The Federal Aviation Administration (FAA) announced on Monday that it intends to fine United Airlines more than $1.1 million over allegations the Chicago-based carrier operated flights on Boeing 777 aircraft that were not airworthy for nearly three years.
The allegations stem from a decision in June 2018 by United Airlines to axe one of the required maintenance checks from the 777’s mandatory Preflight Check List because, United claims, the check was redundant and the change had been cleared by the FAA.
United Airlines did not reinstate the Fire System Warning Check until April 2021 when the FAA intervened and told United to get pilots to carry out the check as part of their preflight activities.
“Removal of the check resulted in United’s failure to perform the required check and the operation of aircraft that did not meet airworthiness requirements,” the FAA said in a statement explaining the hefty $1,149,306 civil penalty.
United Airlines has been given 30 days to respond to the allegations.
In a statement, a spokesperson for the airline said: “The safety of our flights was never in question. In 2018 United changed its pre-flight checklist to account for redundant built-in checks performed automatically by the 777.”
“The FAA reviewed and approved the checklist change at the time it was done,” the statement continued.
“In 2021, the FAA informed United that United’s maintenance program called for the pre-flight check by pilots. Once confirmed, United immediately updated its procedures.”
A spokesperson said the airline had not yet responded to the FAA and is still reviewing the proposed penalty.
According to official data supplied by the airline, United currently operates 97 Boeing 777s, including the -200, longer range 200ER (extended range) and the stretched 777-300.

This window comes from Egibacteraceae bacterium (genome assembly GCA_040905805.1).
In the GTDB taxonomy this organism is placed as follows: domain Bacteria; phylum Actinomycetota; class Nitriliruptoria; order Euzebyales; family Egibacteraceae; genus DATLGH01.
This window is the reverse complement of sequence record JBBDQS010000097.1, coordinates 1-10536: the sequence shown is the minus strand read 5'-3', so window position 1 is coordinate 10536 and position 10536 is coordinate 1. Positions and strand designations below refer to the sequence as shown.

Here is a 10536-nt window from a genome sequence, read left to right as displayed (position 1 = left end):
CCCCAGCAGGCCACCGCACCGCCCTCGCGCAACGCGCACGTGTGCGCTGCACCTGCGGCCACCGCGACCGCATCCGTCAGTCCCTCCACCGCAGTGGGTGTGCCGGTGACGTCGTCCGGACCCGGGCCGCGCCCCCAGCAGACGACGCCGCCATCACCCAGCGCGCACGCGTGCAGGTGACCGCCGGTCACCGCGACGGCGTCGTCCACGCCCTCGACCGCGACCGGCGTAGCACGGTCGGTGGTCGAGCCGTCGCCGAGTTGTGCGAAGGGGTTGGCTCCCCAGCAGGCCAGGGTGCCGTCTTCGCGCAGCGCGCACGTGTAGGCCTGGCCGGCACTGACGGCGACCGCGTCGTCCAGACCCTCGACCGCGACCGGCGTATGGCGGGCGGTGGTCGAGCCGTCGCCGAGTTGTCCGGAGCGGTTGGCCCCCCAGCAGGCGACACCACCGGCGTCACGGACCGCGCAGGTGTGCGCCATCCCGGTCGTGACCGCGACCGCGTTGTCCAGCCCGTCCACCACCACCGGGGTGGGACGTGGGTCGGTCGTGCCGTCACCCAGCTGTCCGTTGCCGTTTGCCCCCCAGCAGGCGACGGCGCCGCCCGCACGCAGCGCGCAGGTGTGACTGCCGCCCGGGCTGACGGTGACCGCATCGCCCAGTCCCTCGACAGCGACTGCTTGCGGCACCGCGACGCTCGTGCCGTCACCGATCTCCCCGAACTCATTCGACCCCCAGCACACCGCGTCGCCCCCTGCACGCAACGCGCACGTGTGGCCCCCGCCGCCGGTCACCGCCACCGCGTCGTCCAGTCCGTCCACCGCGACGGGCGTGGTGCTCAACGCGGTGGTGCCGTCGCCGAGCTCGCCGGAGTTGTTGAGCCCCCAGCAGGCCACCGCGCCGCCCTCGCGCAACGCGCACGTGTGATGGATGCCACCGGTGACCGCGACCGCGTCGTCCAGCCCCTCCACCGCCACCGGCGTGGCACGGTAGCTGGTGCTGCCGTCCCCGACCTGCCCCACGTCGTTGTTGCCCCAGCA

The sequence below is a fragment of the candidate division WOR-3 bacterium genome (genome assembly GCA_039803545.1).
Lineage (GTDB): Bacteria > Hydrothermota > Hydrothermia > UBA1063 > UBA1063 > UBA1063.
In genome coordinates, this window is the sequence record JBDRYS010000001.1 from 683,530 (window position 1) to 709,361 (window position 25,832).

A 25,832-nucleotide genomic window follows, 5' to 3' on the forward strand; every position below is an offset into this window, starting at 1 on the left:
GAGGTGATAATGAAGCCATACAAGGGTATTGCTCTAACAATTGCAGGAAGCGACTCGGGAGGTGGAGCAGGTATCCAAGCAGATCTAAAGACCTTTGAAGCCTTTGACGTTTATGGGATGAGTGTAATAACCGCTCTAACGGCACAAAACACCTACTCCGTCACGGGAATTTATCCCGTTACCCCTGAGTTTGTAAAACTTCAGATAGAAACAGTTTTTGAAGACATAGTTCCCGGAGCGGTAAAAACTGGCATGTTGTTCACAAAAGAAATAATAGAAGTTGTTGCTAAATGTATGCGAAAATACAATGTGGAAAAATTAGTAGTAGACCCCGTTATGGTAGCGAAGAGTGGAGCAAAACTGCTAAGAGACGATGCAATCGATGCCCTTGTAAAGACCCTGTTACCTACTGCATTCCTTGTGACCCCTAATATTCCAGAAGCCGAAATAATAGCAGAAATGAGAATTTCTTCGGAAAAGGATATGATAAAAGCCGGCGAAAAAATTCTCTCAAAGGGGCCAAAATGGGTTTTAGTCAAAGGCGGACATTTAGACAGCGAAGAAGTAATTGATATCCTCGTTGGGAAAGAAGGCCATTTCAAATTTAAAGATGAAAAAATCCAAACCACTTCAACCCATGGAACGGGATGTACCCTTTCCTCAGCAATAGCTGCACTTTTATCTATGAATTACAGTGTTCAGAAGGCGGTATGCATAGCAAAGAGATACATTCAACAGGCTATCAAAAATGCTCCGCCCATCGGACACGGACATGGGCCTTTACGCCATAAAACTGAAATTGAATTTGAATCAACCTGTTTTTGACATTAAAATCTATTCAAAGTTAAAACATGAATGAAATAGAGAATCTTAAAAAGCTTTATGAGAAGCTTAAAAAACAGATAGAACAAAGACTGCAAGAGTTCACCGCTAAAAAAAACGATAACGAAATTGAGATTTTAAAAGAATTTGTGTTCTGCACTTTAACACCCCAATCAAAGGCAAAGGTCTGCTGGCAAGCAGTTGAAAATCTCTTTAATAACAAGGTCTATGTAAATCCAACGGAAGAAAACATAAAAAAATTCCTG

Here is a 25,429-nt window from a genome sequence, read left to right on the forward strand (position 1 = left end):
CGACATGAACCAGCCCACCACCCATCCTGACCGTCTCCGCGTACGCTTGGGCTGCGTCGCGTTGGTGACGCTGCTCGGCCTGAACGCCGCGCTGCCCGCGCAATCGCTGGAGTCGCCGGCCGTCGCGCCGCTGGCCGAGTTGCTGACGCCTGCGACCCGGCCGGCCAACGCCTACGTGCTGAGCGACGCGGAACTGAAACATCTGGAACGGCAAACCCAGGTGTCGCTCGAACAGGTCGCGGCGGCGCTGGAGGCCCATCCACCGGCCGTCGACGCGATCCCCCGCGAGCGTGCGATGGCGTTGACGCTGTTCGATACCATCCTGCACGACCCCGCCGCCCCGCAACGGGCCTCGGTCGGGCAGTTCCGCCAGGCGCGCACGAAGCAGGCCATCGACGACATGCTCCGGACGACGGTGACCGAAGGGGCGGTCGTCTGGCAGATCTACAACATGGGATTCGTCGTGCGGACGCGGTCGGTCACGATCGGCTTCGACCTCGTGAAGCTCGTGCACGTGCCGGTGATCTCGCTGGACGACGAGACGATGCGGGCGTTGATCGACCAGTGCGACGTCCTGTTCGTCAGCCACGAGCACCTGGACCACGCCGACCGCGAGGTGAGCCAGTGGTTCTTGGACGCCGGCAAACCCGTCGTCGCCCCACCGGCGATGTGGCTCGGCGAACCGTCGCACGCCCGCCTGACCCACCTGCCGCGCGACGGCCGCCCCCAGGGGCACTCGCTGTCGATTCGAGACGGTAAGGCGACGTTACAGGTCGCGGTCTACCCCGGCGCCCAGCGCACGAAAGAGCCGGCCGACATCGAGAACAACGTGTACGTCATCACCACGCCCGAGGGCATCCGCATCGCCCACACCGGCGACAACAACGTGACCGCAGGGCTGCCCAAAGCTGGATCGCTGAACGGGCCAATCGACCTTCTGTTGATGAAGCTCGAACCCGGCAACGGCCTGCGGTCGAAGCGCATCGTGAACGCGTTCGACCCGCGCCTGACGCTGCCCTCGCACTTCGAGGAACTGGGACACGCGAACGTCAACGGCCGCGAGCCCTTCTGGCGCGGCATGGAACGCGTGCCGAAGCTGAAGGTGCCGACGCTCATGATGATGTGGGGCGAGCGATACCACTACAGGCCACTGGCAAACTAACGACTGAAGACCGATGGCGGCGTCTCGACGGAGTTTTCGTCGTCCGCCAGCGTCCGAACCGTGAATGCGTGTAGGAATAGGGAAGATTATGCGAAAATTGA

In 2008, United briefly grounded its entire Boeing 777 fleet after it discovered that its mechanics were not carrying out a routine check of a fire-suppression device in the aircraft cargo hold.
The device was a bottle containing an oxygen-eliminating gas that is designed to suppress a fire within the cargo hold. United blamed manufacturer Boeing for accidentally omitting the test from an operations manual update.
And in September 2021, United was forced to ground 25 of its Boeing 777s after it was discovered that it failed to perform a required inspection on the leading-edge wing panels on these aircraft.
Mateusz Maszczynski honed his skills as an international flight attendant at the most prominent airline in the Middle East and has been flying throughout the COVID-19 pandemic for a well-known European airline. Matt is passionate about the aviation industry and has become an expert in passenger experience and human-centric stories. Always keeping an ear close to the ground, Matt's industry insights, analysis and news coverage is frequently relied upon by some of the biggest names in journalism.